Prepare for the Worst – or it will catch you Unprepared!

The Restructuring of America’s Aerospace and Defense Industry and how the ripple down consequences will impact the Embedded Industry

Reaper_UAVThe Aerospace and Defense Industries of the United States are poised to undergo one of the most significant changes since the end of the Cold War; perhaps the most significant since World War II. We believe that observers (embedded vendors included) who expect small changes are mistaken, will fostering a false and dangerous sense of security across much of the industry and government.

The impact to our economy goes far beyond our current financial problems and involves fundamental structural changes taking place in the industry and in the market. As in prior shifts of this nature, there will be winners and losers – however these shifts may be profound, creating more dramatic winners and losers than in the last cycle.


The impact of major primes shifting financial challenges to their vendors (and by association to embedded sub-vendors) will reach down into the value chain, in some cases devastating naïve second and third tier vendors.


That the DoD will experience an 18% to 40% reduction in discretionary funding is a certainty. Such luminaries as Ken Krieg, former Deputy Secretary for Defense Acquisition, and Booze & Company have affirmed this to be the case.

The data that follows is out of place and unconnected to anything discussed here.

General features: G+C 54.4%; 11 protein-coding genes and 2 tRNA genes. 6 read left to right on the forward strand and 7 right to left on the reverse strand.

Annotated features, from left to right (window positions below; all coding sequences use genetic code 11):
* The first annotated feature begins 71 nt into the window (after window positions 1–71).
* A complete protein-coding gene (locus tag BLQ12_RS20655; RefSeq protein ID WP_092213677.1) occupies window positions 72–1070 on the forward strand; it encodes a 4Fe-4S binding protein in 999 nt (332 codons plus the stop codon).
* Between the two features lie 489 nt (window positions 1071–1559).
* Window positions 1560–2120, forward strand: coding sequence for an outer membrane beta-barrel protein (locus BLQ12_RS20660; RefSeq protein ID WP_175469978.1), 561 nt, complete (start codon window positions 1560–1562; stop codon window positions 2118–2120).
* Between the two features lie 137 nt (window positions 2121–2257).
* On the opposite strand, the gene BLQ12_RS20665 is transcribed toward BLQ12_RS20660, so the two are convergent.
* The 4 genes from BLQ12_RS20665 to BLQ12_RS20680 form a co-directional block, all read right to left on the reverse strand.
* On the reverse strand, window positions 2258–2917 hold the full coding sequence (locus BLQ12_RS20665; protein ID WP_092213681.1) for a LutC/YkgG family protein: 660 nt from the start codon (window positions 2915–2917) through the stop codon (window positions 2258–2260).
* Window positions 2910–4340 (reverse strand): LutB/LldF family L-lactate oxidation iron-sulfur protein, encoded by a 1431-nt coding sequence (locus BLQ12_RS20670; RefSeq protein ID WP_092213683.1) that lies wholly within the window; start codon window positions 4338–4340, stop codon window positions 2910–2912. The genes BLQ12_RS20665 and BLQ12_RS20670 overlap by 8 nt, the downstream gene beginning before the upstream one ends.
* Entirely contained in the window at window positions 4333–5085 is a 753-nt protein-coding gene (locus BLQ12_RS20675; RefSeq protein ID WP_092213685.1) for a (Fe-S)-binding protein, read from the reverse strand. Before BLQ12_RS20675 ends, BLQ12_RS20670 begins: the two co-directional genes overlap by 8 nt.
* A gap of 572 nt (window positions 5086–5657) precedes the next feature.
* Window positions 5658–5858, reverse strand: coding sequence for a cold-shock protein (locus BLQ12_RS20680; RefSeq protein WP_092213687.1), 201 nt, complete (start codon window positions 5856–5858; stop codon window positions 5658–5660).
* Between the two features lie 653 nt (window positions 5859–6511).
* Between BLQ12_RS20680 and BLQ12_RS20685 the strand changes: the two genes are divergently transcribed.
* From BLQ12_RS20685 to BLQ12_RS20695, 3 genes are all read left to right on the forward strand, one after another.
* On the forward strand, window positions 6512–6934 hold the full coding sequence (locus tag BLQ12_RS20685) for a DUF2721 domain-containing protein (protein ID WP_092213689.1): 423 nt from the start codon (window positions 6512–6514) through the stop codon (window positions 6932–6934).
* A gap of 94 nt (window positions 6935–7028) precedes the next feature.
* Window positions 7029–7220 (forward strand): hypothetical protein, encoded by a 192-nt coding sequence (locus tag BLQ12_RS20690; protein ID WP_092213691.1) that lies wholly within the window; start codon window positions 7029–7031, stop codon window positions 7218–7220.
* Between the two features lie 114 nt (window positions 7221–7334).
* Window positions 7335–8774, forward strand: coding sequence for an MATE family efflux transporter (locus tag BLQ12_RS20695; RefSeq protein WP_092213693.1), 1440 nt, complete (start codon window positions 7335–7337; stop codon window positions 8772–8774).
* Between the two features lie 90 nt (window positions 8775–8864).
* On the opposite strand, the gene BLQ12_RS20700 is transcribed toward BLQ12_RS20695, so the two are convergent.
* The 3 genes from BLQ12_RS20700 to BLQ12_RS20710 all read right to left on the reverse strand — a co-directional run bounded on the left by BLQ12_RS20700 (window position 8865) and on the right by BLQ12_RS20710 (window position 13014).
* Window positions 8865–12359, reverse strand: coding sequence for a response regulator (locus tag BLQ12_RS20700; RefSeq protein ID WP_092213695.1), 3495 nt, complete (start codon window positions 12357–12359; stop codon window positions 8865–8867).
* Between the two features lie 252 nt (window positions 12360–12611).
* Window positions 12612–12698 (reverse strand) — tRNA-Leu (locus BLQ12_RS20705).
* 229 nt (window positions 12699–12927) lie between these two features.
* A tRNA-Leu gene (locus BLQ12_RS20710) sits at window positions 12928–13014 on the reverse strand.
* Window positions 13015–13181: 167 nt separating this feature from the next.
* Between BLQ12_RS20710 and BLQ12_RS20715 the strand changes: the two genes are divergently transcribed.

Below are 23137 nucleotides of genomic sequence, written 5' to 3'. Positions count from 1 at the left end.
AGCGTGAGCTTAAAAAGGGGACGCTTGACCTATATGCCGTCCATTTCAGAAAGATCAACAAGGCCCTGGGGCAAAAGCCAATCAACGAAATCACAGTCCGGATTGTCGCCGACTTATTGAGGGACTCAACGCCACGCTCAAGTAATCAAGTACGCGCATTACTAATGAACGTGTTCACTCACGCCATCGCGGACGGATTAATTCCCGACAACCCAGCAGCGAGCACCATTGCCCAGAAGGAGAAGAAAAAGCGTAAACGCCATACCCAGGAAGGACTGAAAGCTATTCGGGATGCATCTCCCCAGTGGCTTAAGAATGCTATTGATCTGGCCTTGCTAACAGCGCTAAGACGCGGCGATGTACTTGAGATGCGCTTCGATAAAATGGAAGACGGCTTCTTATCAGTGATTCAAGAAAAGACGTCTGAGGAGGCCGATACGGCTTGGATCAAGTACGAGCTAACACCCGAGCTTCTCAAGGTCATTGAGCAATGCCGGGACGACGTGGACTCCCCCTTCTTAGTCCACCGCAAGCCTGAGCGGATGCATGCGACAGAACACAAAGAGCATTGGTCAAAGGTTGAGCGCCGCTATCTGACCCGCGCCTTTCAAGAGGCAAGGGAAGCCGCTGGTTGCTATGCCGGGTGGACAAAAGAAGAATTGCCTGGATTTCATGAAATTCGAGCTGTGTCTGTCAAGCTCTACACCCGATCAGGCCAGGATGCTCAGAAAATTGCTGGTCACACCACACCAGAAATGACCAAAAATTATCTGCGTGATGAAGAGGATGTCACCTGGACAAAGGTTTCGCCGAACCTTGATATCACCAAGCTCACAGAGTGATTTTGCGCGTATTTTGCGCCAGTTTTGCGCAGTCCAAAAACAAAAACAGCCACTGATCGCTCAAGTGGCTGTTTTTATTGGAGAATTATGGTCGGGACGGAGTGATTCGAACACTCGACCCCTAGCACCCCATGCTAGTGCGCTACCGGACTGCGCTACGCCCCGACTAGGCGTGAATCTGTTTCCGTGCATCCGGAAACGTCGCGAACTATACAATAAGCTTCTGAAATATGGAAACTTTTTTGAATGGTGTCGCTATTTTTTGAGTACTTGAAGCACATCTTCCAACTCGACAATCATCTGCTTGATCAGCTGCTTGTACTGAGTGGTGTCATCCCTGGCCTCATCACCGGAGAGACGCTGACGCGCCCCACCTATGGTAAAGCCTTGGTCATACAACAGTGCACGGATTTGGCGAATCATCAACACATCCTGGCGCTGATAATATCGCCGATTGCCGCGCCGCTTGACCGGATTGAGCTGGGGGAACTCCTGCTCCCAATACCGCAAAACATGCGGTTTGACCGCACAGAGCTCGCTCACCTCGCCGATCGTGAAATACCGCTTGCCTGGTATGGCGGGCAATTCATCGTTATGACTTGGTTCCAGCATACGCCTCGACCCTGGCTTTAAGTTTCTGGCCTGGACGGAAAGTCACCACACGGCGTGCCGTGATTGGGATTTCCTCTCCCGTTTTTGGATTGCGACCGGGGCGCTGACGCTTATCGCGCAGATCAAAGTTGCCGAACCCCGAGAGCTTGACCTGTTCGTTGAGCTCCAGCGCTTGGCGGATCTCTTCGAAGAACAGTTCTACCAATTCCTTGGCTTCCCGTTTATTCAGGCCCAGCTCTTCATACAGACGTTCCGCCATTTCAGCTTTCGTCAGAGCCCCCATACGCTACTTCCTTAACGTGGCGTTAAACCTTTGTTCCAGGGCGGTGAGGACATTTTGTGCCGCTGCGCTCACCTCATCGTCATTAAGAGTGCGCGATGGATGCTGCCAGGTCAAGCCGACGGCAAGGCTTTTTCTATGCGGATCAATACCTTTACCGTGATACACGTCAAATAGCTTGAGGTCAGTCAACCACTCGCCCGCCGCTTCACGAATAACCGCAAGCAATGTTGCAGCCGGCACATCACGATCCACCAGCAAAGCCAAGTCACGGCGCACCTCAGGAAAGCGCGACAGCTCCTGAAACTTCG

Steve Roemerman, CEO of Lone Star Aerospace, has written a definitive paper “Restructuring America’s Aerospace and Defense Industry; How will it happen and what will it mean to Lower Tiers and Supporting Embedded Industries”. Steve, a former TI and Raytheon Senior VP, is a recognized strategy advisor to government and industry organizations, and is currently a senior advisor to the Navy, Marines, Air Force and NASA. EMF frequently partners with Lone Star Aerospace who uses the EMF Dashboard to develop embedded technology ROIs

Roemerman, whose forecasts parallel Krieg and Booze, details the consequences and offers twelve specific suggestions for the lower tier and their suppliers. According to the Congressional Budget Office, the share of the US gross domestic product (GDP) allocated to defense spending declined from 5.6% in the 80’s to 3.8% in the 90’s and 3.1% in the new millennium.